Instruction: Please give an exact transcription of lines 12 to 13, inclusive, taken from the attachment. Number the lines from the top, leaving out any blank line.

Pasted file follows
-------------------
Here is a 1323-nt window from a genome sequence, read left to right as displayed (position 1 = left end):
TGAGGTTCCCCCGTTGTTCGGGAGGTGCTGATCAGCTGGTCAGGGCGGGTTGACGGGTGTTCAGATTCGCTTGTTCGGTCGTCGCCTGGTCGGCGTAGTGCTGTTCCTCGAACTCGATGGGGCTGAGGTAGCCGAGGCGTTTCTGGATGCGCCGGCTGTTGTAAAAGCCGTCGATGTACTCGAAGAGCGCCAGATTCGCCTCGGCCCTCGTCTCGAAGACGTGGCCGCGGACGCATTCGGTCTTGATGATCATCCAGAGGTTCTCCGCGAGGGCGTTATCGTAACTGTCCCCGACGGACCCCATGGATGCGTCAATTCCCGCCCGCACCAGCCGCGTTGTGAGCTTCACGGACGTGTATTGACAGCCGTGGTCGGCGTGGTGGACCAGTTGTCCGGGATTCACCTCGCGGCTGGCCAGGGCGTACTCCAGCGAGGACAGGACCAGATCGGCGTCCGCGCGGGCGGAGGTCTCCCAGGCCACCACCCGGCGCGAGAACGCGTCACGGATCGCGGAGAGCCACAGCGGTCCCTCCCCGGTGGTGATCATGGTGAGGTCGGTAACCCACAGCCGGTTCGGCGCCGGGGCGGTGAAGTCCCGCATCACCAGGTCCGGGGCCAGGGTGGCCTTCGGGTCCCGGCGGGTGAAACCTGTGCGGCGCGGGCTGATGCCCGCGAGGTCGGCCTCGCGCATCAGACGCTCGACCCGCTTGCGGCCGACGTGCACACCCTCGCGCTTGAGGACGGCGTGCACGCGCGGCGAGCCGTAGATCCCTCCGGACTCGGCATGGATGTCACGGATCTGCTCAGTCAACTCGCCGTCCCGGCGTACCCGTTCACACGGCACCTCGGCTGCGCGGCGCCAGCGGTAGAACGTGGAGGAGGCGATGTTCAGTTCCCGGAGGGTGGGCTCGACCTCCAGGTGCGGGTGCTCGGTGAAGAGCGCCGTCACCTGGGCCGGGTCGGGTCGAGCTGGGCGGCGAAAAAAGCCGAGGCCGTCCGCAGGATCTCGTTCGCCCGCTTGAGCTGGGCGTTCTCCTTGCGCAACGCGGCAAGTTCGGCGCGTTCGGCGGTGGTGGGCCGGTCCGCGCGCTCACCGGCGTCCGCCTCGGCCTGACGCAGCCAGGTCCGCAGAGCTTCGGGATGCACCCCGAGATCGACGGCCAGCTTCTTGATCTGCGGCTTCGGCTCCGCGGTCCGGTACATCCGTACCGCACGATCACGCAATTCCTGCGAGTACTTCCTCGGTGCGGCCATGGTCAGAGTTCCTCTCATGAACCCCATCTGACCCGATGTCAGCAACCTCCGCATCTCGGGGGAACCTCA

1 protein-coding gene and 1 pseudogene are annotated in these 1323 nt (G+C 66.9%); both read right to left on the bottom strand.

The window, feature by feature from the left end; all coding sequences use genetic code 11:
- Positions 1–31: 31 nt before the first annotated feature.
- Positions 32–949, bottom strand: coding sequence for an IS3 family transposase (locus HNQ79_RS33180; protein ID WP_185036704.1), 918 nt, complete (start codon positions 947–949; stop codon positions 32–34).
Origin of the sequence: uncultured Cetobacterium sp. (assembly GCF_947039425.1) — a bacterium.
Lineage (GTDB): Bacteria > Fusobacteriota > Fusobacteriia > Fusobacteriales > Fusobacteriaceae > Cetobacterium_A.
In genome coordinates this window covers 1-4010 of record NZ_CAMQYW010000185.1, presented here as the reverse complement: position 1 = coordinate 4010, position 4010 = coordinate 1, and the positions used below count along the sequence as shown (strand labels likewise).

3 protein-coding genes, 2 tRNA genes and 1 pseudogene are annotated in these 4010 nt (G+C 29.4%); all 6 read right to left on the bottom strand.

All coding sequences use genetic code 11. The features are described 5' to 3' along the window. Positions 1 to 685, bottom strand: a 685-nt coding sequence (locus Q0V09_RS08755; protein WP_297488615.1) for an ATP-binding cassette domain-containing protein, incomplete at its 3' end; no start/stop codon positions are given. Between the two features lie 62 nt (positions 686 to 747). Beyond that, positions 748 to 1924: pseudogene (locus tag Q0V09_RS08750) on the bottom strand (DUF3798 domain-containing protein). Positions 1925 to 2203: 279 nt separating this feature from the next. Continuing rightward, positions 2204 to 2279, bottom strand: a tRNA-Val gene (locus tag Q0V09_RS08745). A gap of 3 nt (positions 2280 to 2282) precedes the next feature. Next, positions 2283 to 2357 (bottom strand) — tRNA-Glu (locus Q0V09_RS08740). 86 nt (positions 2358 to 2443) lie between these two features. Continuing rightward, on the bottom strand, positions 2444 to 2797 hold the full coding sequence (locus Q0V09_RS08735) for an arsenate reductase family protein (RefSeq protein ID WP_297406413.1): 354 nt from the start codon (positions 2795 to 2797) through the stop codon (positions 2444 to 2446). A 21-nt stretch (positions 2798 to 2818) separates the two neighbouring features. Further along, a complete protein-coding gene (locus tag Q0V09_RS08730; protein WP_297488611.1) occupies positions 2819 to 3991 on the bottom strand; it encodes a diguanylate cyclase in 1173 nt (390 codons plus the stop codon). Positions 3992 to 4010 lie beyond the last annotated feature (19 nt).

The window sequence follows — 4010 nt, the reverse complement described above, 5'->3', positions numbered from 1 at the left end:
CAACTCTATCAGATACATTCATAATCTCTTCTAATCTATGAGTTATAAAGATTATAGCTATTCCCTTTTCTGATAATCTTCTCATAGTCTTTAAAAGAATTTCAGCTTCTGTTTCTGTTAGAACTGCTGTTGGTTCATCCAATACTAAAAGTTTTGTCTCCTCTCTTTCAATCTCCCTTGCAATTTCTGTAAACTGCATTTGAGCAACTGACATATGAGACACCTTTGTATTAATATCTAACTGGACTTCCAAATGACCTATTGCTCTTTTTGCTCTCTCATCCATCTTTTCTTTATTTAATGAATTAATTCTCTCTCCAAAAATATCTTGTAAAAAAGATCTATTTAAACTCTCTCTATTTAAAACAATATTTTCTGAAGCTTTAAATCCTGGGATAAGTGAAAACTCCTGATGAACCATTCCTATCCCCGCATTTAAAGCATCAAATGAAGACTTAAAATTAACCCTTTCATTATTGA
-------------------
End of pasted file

The window sequence follows — 4010 nt, the reverse complement described above, 5'->3', positions numbered from 1 at the left end:
CAACTCTATCAGATACATTCATAATCTCTTCTAATCTATGAGTTATAAAGATTATAGCTATTCCCTTTTCTGATAATCTTCTCATAGTCTTTAAAAGAATTTCAGCTTCTGTTTCTGTTAGAACTGCTGTTGGTTCATCCAATACTAAAAGTTTTGTCTCCTCTCTTTCAATCTCCCTTGCAATTTCTGTAAACTGCATTTGAGCAACTGACATATGAGACACCTTTGTATTAATATCTAACTGGACTTCCAAATGACCTATTGCTCTTTTTGCTCTCTCATCCATCTTTTCTTTATTTAATGAATTAATTCTCTCTCCAAAAATATCTTGTAAAAAAGATCTATTTAAACTCTCTCTATTTAAAACAATATTTTCTGAAGCTTTAAATCCTGGGATAAGTGAAAACTCCTGATGAACCATTCCTATCCCCGCATTTAAAGCATCAAATGAAGACTTAAAATTAACCCTTTCATTATTGA